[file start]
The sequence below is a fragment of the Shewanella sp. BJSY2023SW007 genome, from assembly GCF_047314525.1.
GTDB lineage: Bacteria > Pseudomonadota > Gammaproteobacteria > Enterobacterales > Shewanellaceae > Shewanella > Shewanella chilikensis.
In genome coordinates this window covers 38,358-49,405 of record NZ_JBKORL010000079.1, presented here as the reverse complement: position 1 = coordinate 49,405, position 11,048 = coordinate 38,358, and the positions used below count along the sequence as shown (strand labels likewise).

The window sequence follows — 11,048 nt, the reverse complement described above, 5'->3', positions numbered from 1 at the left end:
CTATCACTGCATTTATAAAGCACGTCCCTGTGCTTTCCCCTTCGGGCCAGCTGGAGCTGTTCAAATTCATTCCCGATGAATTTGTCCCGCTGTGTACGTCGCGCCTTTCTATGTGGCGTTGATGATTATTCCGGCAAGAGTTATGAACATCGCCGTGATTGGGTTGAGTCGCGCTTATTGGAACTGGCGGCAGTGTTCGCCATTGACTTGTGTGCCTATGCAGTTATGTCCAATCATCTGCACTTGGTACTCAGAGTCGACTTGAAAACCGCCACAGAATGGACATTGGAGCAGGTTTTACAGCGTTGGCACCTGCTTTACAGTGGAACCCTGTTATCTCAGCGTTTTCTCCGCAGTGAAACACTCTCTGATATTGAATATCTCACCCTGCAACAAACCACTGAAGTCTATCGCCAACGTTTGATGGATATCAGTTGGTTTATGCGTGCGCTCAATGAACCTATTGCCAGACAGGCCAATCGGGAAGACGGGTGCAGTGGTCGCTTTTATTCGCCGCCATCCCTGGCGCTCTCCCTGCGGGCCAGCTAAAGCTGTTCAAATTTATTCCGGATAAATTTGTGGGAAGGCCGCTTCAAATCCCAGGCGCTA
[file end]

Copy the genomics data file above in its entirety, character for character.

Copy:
The sequence below is a fragment of the Shewanella sp. BJSY2023SW007 genome, from assembly GCF_047314525.1.
GTDB lineage: Bacteria > Pseudomonadota > Gammaproteobacteria > Enterobacterales > Shewanellaceae > Shewanella > Shewanella chilikensis.
In genome coordinates this window covers 38,358-49,405 of record NZ_JBKORL010000079.1, presented here as the reverse complement: position 1 = coordinate 49,405, position 11,048 = coordinate 38,358, and the positions used below count along the sequence as shown (strand labels likewise).

The window sequence follows — 11,048 nt, the reverse complement described above, 5'->3', positions numbered from 1 at the left end:
CTATCACTGCATTTATAAAGCACGTCCCTGTGCTTTCCCCTTCGGGCCAGCTGGAGCTGTTCAAATTCATTCCCGATGAATTTGTCCCGCTGTGTACGTCGCGCCTTTCTATGTGGCGTTGATGATTATTCCGGCAAGAGTTATGAACATCGCCGTGATTGGGTTGAGTCGCGCTTATTGGAACTGGCGGCAGTGTTCGCCATTGACTTGTGTGCCTATGCAGTTATGTCCAATCATCTGCACTTGGTACTCAGAGTCGACTTGAAAACCGCCACAGAATGGACATTGGAGCAGGTTTTACAGCGTTGGCACCTGCTTTACAGTGGAACCCTGTTATCTCAGCGTTTTCTCCGCAGTGAAACACTCTCTGATATTGAATATCTCACCCTGCAACAAACCACTGAAGTCTATCGCCAACGTTTGATGGATATCAGTTGGTTTATGCGTGCGCTCAATGAACCTATTGCCAGACAGGCCAATCGGGAAGACGGGTGCAGTGGTCGCTTTTATTCGCCGCCATCCCTGGCGCTCTCCCTGCGGGCCAGCTAAAGCTGTTCAAATTTATTCCGGATAAATTTGTGGGAAGGCCGCTTCAAATCCCAGGCGCTA